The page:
COS 167-6 - Temperature-dependency of intraguild predation between native and invasive crabs

Thursday, August 10, 2017: 3:20 PM
D139, Oregon Convention Center
Tanya L. Rogers, Tarik C. Gouhier and David L. Kimbro, Marine Science Center, Northeastern University, Nahant, MA

Environmental factors such as temperature can affect the distribution and abundance of species directly by altering physiological rates, or indirectly by altering the sign and strength of species interactions. Although the direct effects of environmental conditions are relatively well studied, indirect effects mediated by species interactions have garnered less attention. In this study, we examined the temperature-dependency of intraguild predation (IGP) between native blue crabs (Callinectes sapidus, the IG predator) and invasive green crabs (Carcinus maenas, the IG prey) in order to evaluate how the indirect effects of temperature on competitive and predatory rates may influence the spatial distribution of these species. We conducted outdoor mesocosm experiments to empirically quantify the competitive and predatory interactions between blue and green crabs at three temperatures reflective of those across their range for two different size classes of blue crab. We then used parameter values generated from these experiments (temperature- and size-dependent attack rates and handling times) in a size-structured dynamical IGP model in which we varied IGP attack rates, maturation rate of the blue crab from the non-predatory to predatory size class, and resource carrying capacity at each of the three temperatures.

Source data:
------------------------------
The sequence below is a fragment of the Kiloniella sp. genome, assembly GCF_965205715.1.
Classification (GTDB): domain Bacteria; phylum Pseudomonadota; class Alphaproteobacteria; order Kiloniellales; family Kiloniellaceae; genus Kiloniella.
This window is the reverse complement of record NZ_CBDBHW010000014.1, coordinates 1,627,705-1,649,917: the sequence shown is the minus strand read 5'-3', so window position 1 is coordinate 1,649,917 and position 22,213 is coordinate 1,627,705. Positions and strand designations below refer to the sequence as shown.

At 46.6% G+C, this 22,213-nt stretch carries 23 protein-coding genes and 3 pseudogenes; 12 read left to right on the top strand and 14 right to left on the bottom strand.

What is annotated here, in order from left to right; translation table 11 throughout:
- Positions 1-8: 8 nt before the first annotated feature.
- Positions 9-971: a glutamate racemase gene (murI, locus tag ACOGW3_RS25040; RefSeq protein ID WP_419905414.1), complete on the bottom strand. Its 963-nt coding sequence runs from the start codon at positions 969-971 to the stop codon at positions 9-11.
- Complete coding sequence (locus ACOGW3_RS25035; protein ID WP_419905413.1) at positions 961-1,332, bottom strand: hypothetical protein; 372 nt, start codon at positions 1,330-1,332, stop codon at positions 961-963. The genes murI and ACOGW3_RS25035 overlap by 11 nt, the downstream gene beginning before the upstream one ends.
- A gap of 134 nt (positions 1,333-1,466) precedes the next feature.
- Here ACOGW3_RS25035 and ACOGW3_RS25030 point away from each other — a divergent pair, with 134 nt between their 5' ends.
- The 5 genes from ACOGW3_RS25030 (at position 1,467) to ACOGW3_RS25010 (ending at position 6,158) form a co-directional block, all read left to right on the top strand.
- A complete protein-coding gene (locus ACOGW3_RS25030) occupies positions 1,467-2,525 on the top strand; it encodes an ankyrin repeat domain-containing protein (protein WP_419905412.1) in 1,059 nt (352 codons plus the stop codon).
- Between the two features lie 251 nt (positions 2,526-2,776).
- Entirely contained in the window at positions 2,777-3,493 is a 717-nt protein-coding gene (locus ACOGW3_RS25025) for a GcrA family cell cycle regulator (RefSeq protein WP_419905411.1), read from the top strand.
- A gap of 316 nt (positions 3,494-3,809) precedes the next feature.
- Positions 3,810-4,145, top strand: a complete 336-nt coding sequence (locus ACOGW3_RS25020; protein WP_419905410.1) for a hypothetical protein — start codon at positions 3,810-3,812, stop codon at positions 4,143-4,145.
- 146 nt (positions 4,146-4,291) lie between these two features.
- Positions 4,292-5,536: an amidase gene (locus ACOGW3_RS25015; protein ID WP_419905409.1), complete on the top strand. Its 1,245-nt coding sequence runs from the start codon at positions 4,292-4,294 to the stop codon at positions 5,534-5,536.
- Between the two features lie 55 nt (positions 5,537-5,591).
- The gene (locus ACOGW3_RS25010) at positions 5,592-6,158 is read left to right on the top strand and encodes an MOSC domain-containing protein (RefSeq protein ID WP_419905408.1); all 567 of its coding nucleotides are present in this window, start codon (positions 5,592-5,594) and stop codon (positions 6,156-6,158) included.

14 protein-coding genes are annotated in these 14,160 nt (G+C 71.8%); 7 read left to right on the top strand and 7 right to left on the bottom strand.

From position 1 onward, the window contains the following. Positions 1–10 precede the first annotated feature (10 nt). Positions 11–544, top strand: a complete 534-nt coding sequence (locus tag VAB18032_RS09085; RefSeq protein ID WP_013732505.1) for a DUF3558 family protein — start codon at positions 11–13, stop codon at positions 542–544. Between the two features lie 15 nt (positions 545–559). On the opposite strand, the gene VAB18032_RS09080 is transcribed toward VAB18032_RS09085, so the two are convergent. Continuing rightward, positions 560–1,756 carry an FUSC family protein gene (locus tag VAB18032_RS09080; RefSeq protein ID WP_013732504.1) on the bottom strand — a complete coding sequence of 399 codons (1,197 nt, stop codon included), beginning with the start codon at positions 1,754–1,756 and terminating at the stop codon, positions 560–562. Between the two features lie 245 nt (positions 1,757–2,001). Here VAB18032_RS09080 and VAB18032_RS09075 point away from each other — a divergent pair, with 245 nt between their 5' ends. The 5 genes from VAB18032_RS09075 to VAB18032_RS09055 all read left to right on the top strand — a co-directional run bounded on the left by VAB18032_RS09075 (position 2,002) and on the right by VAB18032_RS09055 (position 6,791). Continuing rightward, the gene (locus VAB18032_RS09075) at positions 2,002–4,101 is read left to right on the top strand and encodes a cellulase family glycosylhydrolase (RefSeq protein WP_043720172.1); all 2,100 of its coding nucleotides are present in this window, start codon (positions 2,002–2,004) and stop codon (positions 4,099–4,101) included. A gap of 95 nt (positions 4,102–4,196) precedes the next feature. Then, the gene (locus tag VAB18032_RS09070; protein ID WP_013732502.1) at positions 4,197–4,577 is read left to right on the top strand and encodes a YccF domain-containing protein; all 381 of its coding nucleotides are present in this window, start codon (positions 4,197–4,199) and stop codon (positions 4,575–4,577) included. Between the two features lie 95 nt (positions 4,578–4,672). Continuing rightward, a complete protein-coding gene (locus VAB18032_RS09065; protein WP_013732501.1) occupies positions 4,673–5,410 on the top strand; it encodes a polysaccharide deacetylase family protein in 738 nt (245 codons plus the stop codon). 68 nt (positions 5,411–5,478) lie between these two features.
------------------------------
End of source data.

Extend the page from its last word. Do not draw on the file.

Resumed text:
At low temperatures, green crabs had a competitive advantage and IGP on green crabs was low, so green crabs were likely to exclude blue crabs in the model. At high temperatures, size-matched blue and green crabs were competitively similar, large blue crabs had a competitive advantage, and IGP on green crabs was high, so blue crabs were likely to exclude green crabs in the model. These results depended on the level of resource productivity. While physiological limitations of these species may certainly play a role in delimiting their northern and southern range limits, our results suggest that northward expansion of blue crabs may be inhibited further by competition with green crabs, and southward expansion of green crabs by blue crab predation. This study provides an empirical example of how IGP rates are affected by temperature and the implications this may have for species coexistence, stability, and responses to environmental change.